How do you calculate your churn rate?
You can think about and measure churn rate in four ways:
- Number of customers lost
- Percentage of customers lost
- Monthly recurring revenue lost
- Percentage of recurring revenue lost
The number of lost customers is easiest to determine since you only need one data point, but it may not be as useful. A churn rate of three customers per month means something very different for a company with 100 subscribers than it does for a company with 10,000.
The same is true for the dollar value of lost revenue. On the plus side, revenue loss is almost as easy to calculate, as long as you can track the value of each lost subscription. You’ll get more useful information about your bottom line this way, but it’s less relevant without the context of what you actually bring in.
Percentage-based churn rate calculation is generally more useful. It’s simpler to calculate using customer numbers than using recurring revenue.
Before you start, decide whether you want to calculate churn based on your customer numbers at the start or end of the period. If you had any customer acquisition, your overall churn rate will come out lower if you use period-end as your base.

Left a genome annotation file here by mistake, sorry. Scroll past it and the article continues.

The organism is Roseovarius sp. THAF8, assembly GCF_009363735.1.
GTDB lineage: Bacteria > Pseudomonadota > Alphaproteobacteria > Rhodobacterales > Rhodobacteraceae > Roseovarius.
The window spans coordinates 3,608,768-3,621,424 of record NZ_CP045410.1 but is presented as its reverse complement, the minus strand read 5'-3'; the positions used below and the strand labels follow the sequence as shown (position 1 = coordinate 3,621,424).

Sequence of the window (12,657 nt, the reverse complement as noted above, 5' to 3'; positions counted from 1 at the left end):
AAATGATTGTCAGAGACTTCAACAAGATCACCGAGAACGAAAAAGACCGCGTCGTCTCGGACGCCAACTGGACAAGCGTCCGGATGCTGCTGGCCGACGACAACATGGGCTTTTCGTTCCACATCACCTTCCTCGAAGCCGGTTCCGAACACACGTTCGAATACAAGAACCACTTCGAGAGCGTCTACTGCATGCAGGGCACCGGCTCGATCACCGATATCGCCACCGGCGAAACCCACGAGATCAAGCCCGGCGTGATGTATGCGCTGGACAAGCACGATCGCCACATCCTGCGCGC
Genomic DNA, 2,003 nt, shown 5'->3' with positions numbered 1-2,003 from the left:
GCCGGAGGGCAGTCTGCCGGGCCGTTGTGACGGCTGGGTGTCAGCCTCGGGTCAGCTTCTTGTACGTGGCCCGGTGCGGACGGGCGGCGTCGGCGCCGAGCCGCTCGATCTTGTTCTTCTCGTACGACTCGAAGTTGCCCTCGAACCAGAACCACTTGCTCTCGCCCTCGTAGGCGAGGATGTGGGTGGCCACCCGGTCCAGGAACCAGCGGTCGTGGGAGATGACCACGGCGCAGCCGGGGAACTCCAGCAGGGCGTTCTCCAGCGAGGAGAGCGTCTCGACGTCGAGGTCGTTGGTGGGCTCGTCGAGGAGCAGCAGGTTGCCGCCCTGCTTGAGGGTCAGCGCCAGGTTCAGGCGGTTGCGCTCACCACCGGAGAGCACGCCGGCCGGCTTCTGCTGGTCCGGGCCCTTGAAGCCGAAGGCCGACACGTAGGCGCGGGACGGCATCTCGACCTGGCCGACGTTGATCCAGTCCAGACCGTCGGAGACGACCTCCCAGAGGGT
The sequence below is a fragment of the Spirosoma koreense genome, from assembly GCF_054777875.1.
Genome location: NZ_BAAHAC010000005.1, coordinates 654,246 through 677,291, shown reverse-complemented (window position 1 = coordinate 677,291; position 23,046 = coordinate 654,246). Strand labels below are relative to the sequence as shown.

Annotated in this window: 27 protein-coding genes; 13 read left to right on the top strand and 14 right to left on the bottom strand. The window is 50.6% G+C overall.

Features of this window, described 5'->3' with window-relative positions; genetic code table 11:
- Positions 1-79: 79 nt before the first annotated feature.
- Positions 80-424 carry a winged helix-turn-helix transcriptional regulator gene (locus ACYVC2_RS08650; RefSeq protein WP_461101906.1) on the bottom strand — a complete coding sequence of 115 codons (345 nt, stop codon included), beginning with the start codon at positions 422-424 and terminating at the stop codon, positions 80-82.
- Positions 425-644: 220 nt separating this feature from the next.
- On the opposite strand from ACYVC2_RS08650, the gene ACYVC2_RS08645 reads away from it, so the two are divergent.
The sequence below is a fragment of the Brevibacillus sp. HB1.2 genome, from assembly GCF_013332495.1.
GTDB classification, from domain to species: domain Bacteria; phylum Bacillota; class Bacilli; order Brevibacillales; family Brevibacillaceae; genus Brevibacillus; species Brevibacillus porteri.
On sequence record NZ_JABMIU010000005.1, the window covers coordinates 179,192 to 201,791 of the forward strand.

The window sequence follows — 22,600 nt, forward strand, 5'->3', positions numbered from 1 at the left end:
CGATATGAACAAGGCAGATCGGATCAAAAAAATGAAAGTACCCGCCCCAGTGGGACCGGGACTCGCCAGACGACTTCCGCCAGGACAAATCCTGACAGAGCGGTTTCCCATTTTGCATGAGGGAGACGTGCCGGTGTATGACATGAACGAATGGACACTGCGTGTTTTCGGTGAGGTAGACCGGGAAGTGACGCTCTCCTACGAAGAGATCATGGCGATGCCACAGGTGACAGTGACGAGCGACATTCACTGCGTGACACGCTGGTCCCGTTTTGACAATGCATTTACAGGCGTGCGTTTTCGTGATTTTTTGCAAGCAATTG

From here, the calculation process is simple:
- Divide the number of customers you lost by the number you started or ended the period with.
- Multiply by 100 to get a percentage.
Calculating revenue churn is only a step more complex. Here’s the process:
- Start with your revenue at the beginning of the month, and subtract your revenue at the end of the month.
- From that number, subtract any revenue you gained from existing customer upgrades.
- Divide that total by your starting revenue.
The result is your revenue churn rate as a percentage. Here’s an example:
(($500,000 - $450,000) - $65,000)/$500,000 = ($50,000 - $65,000)/$500,000 = (-$15,000)/$500,000 = -3%
This company has a negative churn rate because it brought in $65,000 in new recurring revenue. Even though it lost $50,000 in subscription funds, the $65,000 made up for it.
How do you calculate your retention rate?
As with your churn rate, you can calculate your retention rate based on customer numbers or dollar value. Again, numbers are easiest: